Hippolytus - Euripides
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Review of "Hippolytus - Euripides"
Euripides’ Hippolytus is weird. I can’t really describe it better than that. Despite the title, it’s hard to work out whether the focus of the tragedy is Phaedra, wife of Theseus, Hippolytus, her step-son, or Theseus himself. The themes within the play are easy to see, but the play doesn’t really feel like a coherent whole, somehow.The story is about the family of Theseus, the man who famously killed the Minotaur. Theseus’ son, Hippolytus, is a chaste worshipper of Artemis, much to the annoyance of Aphrodite, the goddess of the more physical aspects of love. As a punishment for him, she makes Phaedra, his step-mother, fall in love with him, which has disastrous consequences for all concerned, causing the death of Phaedra and Hippolytus and great grief to Theseus.
The plot, in its simplest form, makes sense, in a soap-opera kind of way. Phaedra falls in love with Hippolytus, he finds out, rejects her, she kills herself, leaving behind a note in retribution accusing Hippolytus of rape, Theseus comes home, finds out, reads note, curses Hippolytus, Hippolytus is banished and mortally wounded, brought home, Theseus finds out he was wrong, there’s nothing he can do about it, Hippolytus forgives him, Hippolytus dies. Don’t shoot me for giving away the plot – Greek tragedies were written assuming the audience already knows the relevant myth.But there are two reasons this plot, to my mind, doesn’t really work as it is written in the play, and both of these are due to poor characterisation. Hippolytus finds out about Phaedra’s love for him because she confides it to her nurse, who tells him. However, when Phaedra first confides in the Nurse, she is horrified and wouldn’t even dream of telling Hippolytus. She then suddenly and for no apparent reason changes her mind and tells Hippolytus, despite Phaedra begging her not to. This rapid turnabout doesn’t ring true. The other thing which doesn’t ring true for me is Phaedra’s accusation of rape; whilst it wouldn’t surprise me for many people in her position to get vengeance from beyond the grave in such a way, Phaedra as she is portrayed in the early scenes just doesn’t seem the type.
Inconsistencies aside, there are some really wonderfully worded speeches and conversations; never let it be said Euripides wasn’t good at writing speeches where someone slags someone else off. There is an incredibly powerful anti-women speech by Hippolytus, which contributes greatly to the idea of chastity versus passion which is prevalent in the play. This idea is stressed by the fact that the play opens with Aphrodite and closes (almost, anyway) with Artemis – passion opens it, chastity closes it.I’ve seen Hippolytus performed in the original Greek once, at King’s College, London, and while for the most part I would say seeing a Greek play in the original is well worth it, I must say the experience warned me off student productions in the original. The actors didn’t know their lines, and because of this their acting suffered, and the words were mumbled. The surtitles being messed up didn’t help matters much either…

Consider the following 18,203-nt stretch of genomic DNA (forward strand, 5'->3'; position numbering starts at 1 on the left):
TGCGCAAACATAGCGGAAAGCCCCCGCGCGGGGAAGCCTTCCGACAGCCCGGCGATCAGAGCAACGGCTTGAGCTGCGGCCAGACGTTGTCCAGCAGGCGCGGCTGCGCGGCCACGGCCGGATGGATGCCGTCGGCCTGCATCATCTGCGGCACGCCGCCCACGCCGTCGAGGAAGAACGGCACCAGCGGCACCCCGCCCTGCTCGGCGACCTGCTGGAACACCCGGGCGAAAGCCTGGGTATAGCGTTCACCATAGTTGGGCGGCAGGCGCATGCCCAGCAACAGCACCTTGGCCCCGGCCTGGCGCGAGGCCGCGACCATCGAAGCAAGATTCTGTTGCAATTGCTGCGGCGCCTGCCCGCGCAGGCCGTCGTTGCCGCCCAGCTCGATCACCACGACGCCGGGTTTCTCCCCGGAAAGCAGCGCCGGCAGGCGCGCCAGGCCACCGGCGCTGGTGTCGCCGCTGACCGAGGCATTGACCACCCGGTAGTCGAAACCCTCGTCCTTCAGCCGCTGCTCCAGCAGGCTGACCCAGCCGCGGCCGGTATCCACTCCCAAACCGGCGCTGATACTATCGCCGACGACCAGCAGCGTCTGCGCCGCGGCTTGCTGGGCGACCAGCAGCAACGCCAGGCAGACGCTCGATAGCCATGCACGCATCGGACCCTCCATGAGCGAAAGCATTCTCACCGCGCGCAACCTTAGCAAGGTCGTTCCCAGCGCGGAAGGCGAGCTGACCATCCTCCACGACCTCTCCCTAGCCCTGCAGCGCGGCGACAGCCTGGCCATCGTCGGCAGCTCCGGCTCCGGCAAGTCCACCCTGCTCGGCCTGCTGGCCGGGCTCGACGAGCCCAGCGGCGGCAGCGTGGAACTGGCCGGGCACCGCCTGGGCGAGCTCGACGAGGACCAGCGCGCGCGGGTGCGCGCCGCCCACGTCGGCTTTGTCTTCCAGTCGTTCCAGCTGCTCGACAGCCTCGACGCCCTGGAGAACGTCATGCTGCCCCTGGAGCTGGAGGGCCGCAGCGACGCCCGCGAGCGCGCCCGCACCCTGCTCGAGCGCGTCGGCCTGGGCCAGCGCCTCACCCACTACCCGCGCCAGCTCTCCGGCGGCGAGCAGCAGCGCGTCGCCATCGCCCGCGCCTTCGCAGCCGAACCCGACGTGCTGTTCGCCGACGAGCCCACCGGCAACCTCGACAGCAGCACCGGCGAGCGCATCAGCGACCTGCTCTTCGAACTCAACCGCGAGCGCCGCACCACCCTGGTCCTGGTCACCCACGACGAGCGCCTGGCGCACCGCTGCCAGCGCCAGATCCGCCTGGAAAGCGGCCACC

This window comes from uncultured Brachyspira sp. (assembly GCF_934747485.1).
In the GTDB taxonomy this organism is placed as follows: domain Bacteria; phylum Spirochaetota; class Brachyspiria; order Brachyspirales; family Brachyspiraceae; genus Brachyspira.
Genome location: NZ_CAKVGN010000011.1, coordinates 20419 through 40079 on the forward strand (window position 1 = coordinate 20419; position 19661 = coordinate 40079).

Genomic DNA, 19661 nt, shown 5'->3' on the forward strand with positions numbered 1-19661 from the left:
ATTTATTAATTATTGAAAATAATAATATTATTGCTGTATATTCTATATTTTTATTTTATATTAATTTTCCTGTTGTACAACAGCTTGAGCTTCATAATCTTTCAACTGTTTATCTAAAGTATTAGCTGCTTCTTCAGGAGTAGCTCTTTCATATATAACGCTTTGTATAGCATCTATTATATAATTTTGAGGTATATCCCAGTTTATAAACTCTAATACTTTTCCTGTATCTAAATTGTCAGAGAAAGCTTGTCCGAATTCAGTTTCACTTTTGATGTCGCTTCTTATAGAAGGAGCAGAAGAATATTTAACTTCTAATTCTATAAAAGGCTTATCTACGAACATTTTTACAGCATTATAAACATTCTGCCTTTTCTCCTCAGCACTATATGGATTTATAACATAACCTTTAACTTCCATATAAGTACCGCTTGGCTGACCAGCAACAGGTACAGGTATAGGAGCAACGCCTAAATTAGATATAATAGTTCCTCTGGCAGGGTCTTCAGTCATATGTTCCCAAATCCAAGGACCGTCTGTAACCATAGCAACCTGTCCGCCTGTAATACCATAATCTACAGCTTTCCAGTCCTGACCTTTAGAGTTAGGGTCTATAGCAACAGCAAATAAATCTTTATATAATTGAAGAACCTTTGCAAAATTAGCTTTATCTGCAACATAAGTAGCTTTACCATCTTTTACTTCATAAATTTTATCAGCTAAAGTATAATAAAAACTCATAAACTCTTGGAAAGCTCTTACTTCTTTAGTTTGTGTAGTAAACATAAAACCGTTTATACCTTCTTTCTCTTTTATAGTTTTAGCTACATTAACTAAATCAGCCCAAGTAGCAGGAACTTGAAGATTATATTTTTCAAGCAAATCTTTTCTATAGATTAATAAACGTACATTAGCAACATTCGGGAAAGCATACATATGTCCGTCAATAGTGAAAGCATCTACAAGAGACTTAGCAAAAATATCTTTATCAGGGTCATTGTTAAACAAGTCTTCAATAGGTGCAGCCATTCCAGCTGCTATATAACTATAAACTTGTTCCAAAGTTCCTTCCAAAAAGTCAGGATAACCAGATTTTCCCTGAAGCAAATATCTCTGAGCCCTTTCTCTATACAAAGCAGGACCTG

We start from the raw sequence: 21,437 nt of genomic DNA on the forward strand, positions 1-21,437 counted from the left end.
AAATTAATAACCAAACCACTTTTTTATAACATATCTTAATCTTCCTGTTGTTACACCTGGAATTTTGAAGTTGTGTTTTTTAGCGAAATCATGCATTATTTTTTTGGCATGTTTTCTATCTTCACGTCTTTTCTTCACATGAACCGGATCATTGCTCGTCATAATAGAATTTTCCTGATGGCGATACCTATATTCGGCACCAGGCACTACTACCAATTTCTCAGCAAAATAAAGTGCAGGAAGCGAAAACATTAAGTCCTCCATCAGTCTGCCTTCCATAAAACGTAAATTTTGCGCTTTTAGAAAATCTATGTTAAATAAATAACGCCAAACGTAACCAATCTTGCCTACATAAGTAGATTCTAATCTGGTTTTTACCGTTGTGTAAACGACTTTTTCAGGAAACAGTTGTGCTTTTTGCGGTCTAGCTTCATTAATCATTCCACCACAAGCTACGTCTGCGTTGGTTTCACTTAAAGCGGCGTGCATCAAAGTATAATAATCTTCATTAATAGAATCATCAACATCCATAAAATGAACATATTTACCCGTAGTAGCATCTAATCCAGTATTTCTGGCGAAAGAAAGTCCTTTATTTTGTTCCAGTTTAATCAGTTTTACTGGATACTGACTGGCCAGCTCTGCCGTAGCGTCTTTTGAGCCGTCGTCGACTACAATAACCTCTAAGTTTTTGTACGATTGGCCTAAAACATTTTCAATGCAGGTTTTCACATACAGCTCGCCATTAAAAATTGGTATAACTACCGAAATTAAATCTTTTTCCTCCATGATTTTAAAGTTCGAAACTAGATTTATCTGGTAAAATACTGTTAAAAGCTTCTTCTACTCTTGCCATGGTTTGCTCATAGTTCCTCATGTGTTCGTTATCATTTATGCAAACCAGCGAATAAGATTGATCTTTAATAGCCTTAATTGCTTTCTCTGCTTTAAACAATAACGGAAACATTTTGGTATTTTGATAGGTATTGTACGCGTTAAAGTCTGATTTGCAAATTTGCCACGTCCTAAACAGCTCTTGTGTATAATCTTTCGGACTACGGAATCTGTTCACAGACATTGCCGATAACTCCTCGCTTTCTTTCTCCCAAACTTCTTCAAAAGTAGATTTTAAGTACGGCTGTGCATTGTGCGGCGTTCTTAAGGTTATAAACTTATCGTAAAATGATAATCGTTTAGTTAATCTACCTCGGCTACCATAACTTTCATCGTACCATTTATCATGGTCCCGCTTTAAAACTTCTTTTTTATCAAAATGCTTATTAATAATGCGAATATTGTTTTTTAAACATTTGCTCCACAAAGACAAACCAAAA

My copy of Hippolytus is part of ‘The Complete Greek Tragedies’ series’ “Euripides I”, and is translated by David Grene, whom the Sunday Times described as “one of the great translators”. It’s printed by the University of Chicago Press, whose website is www.uchicago.edu. As it’s an American edition, it doesn’t have the price on it, sorry. Its ISBN is 0-226-30780-8For the more serious Classical scholar, and here I’m talking studying it in the original at University, the definitive edition, written with undergraduates specifically in mind, is “Euripides: Hippolytos” edited by W.S. Barrett. This is a genuine opinion, as I read the introduction to help me with Classics AS and have heard many great things about Barrett from other classical scholars, particularly those who knew him or studied under him, but here I must confess a bias – Barrett was my grandfather. My copy doesn’t have a price on it, and for obvious reasons I didn’t actually have to buy a copy and so have no idea what it cost, but it’s published by the Oxford University Press (www.oup.com) and its ISBN is 0-19-814167-X
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